What it means to teach in Washington, D.C. is rapidly changing. Once known for being one of our nation’s worst school systems, the District of Columba has implemented sweeping policy changes – effectively recasting the educational landscape in our nation’s capital. Washington, D.C. aims to be the first large American city where poverty does not stand in the way of a child’s education. While the challenges of teaching in a failing urban district are plentiful, the opportunity to be at the forefront of a groundbreaking reform overhaul may appeal to many teachers seeking a challenge and to improve their instructional practice.
The District of Columbia is now among the top-paying school districts in the country. Teachers are treated as professionals and celebrated with monetary rewards. The rest of the country is looking at D.C.’s efforts and waiting to see if these dramatic changes lead to a large-scale transformation in educational outcomes for D.C.’s students. For teachers looking to be rewarded for effort and results, the District of Columbia offers a unique opportunity and a chance to make history.
Math Teacher Certification in Washington, D.C.
Math Teaching Qualifications
The District of Columbia requires certified teachers to hold a bachelor’s degree and obtain passing scores on the Praxis I Pre-Professional Skills test (PPST) and the Praxis II Subject Area Competence Test for the appropriate fields. In order for teachers to obtain the second tier teaching license, candidates must also pas the Praxis II Pedagogy exam.
Credentials & Exams
The District of Columbia offers two types of teaching licenses.
- The first is a Regular I license, which is valid for two years and non-renewable. This license is offered to new teachers who hold a bachelor’s degree, have passed the required Praxis exams and have either completed or are enrolled in a teacher preparation program.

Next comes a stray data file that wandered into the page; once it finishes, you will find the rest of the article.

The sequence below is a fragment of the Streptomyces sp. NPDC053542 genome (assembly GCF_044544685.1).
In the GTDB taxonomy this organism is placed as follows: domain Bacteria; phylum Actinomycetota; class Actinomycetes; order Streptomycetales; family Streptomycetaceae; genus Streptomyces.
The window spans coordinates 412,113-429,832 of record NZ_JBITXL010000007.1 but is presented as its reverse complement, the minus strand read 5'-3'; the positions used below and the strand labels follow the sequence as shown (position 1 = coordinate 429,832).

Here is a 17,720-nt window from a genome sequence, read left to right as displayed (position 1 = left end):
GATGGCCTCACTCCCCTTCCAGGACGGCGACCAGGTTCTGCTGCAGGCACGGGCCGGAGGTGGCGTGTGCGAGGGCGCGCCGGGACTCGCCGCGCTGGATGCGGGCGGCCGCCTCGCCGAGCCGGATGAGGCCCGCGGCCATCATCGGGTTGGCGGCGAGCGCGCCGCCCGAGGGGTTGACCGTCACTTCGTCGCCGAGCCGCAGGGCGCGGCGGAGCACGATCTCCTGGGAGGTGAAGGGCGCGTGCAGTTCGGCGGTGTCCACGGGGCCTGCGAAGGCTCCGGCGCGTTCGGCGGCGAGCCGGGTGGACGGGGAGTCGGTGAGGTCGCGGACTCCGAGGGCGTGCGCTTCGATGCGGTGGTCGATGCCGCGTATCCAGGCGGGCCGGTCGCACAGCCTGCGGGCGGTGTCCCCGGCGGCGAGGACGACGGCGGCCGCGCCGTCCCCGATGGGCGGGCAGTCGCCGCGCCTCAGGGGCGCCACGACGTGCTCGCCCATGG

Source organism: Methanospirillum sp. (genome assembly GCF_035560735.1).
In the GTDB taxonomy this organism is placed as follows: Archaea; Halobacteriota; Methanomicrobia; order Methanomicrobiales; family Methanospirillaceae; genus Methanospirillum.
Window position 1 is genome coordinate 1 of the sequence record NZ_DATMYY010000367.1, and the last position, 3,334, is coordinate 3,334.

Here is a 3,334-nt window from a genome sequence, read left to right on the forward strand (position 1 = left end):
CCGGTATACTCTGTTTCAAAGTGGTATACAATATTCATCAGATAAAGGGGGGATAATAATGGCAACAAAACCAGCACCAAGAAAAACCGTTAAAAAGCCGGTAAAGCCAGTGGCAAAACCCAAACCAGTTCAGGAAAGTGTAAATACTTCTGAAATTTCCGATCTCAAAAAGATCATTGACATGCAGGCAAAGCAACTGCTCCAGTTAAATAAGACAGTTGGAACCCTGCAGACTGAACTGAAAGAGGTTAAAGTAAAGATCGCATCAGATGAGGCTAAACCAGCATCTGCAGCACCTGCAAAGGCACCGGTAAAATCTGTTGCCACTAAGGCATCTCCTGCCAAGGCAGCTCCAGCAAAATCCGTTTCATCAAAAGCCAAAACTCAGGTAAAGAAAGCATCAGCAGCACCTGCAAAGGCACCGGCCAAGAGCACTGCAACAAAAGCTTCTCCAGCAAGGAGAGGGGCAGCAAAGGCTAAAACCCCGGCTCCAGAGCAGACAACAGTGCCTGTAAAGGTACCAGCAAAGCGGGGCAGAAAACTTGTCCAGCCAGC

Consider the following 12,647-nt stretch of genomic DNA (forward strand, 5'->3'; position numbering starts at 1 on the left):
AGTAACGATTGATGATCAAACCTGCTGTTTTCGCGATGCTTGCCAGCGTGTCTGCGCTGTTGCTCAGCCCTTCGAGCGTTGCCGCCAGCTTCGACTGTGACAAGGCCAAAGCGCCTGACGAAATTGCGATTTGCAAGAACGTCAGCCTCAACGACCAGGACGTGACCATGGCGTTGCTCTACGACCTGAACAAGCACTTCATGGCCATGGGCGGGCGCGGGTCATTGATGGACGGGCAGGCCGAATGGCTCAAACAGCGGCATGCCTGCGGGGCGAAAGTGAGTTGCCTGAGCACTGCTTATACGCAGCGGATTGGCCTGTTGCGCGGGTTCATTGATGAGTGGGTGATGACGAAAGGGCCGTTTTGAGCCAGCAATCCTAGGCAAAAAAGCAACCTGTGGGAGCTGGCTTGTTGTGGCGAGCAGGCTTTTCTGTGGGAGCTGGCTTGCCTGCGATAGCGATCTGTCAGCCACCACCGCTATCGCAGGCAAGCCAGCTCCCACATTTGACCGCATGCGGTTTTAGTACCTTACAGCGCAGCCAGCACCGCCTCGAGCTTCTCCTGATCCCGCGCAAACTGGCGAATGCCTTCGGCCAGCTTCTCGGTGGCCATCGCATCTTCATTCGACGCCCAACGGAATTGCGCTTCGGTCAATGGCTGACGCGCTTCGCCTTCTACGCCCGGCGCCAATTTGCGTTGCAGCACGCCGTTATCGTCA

- The second type of license is a Regular II license, which is renewable and valid for four years. This license is available to teachers who have met all education requirements and passed the Praxis II Pedagogy exam.
Alternative Certification for Math Teachers
The District of Columbia offers several alternative routes to certification.
- The first is the Post-Baccalaureate certification program, which is for those holding a bachelor’s degree and demonstrating proficiency in the subject area in which they are seeking certification. The program involves a pre-service field experience and a full-time teaching position, supported by intensive mentoring.
- A second option is the D.C. Teaching Fellows program. This program is available to career-changing professionals and allows individuals to earn a teaching certificate while teaching in a high-needs school. Fellows participate in an intensive six-week training program prior to beginning their teaching placement.
- A third option, the Mid-Atlantic Region Troops to Teachers Program, is available to veterans wishing to begin a teaching career.
Financial Aid for DC Math Teachers
- Math, Science and Special Education Teacher Loan Forgiveness Program (MSSE): This loan forgiveness program is for college students planning to enter into high-need fields in the teaching profession. Participants must commit to teach in a D.C. public school, one year for each year a loan was received, plus one additional year.
- Math for America Master Teacher D.C. Fellowship: This fellowship is available to teachers who have completed their fourth year of teaching and provides up to $60,000 in stipends over four years.
- Tuition Grant Program for D.C. Public and Public Charter School Teachers : American University offers this program to teaching professionals wishing to obtain academic credits without enrolling in a degree program. Participants may enroll in up to twelve credit hours of non-degree coursework at the undergraduate or graduate level and are responsible for only half of the tuition for each course.
Math Teaching Degrees in District Of Columbia
Below we've listed all of the District Of Columbia math teacher education programs in our database. We're constantly scouring the web to find new programs to add, so feel free to check back frequently.
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Fast Facts for District Of Columbia Math Teachers
District of Columbia Department of Education
1200 First St., NE
Washington, DC 20002
Common Core Standards adopted July 2010; implemented 2012-13. Learn more about math standards for District-of-columbia here.
Teacher Shortages in MathThe District of Columbia reported teacher shortages in mathematics in 2014-15.
Expenditure per Student: $14,406
The District of Columbia’s public K-12 expenditures per student in fall 2012-13 enrollment totaled $14,406, or 130.2% of the national average. (Source: NEA)